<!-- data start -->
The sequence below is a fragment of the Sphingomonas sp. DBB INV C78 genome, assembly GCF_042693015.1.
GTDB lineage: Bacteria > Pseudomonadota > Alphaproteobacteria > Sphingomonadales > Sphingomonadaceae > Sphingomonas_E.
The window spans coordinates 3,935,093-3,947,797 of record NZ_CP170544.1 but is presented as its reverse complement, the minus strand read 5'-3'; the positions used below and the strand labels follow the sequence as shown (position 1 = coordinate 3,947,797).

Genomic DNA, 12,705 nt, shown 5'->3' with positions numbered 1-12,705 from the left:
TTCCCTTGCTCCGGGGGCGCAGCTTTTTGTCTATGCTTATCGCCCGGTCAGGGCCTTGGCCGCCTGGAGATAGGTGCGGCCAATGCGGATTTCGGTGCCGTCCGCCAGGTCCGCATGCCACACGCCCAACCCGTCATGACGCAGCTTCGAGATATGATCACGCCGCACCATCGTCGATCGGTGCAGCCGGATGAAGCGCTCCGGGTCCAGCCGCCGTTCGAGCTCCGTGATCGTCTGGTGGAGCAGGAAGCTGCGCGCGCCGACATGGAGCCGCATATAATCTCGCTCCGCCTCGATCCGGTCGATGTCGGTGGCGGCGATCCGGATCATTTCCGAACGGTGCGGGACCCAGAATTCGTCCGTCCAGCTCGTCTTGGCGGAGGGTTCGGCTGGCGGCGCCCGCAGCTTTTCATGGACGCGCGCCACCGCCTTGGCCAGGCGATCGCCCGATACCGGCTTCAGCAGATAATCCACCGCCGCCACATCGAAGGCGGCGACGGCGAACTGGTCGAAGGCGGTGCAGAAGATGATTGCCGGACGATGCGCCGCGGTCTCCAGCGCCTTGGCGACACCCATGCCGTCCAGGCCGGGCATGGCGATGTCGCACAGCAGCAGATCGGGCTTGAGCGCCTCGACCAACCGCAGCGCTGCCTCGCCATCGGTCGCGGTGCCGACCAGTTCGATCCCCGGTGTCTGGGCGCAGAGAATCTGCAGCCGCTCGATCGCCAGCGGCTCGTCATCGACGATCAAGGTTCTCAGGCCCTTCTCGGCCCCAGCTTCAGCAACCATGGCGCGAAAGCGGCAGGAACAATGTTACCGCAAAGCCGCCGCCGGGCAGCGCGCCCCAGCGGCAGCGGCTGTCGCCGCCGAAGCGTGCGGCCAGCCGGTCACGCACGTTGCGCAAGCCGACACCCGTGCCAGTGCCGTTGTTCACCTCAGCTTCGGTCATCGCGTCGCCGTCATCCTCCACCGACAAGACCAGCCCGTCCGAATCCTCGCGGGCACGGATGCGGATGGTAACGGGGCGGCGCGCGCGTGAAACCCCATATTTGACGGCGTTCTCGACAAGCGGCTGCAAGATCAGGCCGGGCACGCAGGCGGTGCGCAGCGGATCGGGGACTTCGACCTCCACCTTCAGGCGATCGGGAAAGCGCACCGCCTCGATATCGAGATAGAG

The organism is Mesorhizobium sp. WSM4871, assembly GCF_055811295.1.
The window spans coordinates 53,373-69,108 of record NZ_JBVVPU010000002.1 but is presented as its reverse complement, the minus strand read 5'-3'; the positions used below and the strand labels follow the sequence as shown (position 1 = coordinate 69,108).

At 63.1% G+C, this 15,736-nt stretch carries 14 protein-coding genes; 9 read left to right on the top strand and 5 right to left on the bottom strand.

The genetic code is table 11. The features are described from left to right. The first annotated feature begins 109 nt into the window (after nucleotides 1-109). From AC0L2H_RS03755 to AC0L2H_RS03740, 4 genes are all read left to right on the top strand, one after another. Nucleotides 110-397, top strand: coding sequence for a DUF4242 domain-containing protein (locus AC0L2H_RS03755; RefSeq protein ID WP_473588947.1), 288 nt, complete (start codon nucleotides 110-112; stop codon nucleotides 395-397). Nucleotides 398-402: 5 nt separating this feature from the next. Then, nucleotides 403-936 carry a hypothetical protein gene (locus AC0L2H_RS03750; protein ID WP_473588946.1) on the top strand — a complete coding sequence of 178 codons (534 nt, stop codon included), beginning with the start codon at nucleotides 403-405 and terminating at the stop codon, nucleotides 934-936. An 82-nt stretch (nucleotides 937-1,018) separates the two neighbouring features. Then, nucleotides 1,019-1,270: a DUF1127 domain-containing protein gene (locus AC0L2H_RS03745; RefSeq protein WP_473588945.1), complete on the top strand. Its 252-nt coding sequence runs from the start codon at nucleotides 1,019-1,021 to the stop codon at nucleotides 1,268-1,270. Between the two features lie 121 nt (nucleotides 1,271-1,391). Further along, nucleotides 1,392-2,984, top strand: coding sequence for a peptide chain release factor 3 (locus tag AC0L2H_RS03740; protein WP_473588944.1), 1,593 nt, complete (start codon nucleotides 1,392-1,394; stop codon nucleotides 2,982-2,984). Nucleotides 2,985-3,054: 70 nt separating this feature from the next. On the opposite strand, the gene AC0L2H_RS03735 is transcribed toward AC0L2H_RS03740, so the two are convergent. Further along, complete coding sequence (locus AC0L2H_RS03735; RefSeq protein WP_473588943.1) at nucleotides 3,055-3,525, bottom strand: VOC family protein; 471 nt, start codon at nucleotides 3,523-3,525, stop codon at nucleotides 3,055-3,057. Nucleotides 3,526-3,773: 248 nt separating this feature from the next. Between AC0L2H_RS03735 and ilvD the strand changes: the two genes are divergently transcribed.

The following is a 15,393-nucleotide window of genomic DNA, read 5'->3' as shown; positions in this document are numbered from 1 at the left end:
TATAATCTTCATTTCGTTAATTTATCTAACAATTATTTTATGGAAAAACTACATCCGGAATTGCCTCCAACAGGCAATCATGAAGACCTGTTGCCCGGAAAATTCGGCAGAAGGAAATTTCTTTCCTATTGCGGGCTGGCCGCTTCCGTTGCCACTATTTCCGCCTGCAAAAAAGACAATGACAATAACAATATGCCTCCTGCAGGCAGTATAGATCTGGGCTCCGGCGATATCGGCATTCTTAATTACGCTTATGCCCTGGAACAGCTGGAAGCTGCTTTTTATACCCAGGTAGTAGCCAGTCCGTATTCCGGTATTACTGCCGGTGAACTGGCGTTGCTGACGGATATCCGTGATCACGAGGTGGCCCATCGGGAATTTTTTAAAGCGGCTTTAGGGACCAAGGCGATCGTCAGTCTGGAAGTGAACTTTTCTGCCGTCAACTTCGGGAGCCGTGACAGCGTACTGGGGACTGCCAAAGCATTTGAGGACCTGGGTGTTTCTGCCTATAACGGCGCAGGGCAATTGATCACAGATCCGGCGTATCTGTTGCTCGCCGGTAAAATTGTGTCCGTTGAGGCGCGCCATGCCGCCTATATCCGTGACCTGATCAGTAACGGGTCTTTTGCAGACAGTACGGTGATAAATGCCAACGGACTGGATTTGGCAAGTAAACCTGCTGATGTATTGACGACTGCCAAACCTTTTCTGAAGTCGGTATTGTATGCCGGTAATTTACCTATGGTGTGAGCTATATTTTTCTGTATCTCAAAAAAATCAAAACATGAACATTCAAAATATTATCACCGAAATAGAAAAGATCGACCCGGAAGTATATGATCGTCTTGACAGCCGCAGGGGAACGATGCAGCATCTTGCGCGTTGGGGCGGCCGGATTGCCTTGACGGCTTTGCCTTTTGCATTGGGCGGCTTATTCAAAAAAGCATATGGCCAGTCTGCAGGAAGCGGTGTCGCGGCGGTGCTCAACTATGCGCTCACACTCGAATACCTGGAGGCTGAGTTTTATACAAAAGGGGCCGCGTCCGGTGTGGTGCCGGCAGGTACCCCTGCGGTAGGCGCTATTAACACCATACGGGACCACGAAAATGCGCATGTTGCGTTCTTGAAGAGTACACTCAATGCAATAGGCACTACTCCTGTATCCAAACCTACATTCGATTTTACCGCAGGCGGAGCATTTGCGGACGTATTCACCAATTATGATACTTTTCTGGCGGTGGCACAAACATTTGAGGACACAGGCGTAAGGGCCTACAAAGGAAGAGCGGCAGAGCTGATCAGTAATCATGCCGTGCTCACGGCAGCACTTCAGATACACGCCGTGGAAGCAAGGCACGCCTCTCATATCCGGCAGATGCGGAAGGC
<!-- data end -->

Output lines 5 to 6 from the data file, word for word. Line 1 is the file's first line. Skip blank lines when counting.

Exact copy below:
TTCCCTTGCTCCGGGGGCGCAGCTTTTTGTCTATGCTTATCGCCCGGTCAGGGCCTTGGCCGCCTGGAGATAGGTGCGGCCAATGCGGATTTCGGTGCCGTCCGCCAGGTCCGCATGCCACACGCCCAACCCGTCATGACGCAGCTTCGAGATATGATCACGCCGCACCATCGTCGATCGGTGCAGCCGGATGAAGCGCTCCGGGTCCAGCCGCCGTTCGAGCTCCGTGATCGTCTGGTGGAGCAGGAAGCTGCGCGCGCCGACATGGAGCCGCATATAATCTCGCTCCGCCTCGATCCGGTCGATGTCGGTGGCGGCGATCCGGATCATTTCCGAACGGTGCGGGACCCAGAATTCGTCCGTCCAGCTCGTCTTGGCGGAGGGTTCGGCTGGCGGCGCCCGCAGCTTTTCATGGACGCGCGCCACCGCCTTGGCCAGGCGATCGCCCGATACCGGCTTCAGCAGATAATCCACCGCCGCCACATCGAAGGCGGCGACGGCGAACTGGTCGAAGGCGGTGCAGAAGATGATTGCCGGACGATGCGCCGCGGTCTCCAGCGCCTTGGCGACACCCATGCCGTCCAGGCCGGGCATGGCGATGTCGCACAGCAGCAGATCGGGCTTGAGCGCCTCGACCAACCGCAGCGCTGCCTCGCCATCGGTCGCGGTGCCGACCAGTTCGATCCCCGGTGTCTGGGCGCAGAGAATCTGCAGCCGCTCGATCGCCAGCGGCTCGTCATCGACGATCAAGGTTCTCAGGCCCTTCTCGGCCCCAGCTTCAGCAACCATGGCGCGAAAGCGGCAGGAACAATGTTACCGCAAAGCCGCCGCCGGGCAGCGCGCCCCAGCGGCAGCGGCTGTCGCCGCCGAAGCGTGCGGCCAGCCGGTCACGCACGTTGCGCAAGCCGACACCCGTGCCAGTGCCGTTGTTCACCTCAGCTTCGGTCATCGCGTCGCCGTCATCCTCCACCGACAAGACCAGCCCGTCCGAATCCTCGCGGGCACGGATGCGGATGGTAACGGGGCGGCGCGCGCGTGAAACCCCATATTTGACGGCGTTCTCGACAAGCGGCTGCAAGATCAGGCCGGGCACGCAGGCGGTGCGCAGCGGATCGGGGACTTCGACCTCCACCTTCAGGCGATCGGGAAAGCGCACCGCCTCGATATCGAGATAGAG

The organism is Mesorhizobium sp. WSM4871, assembly GCF_055811295.1.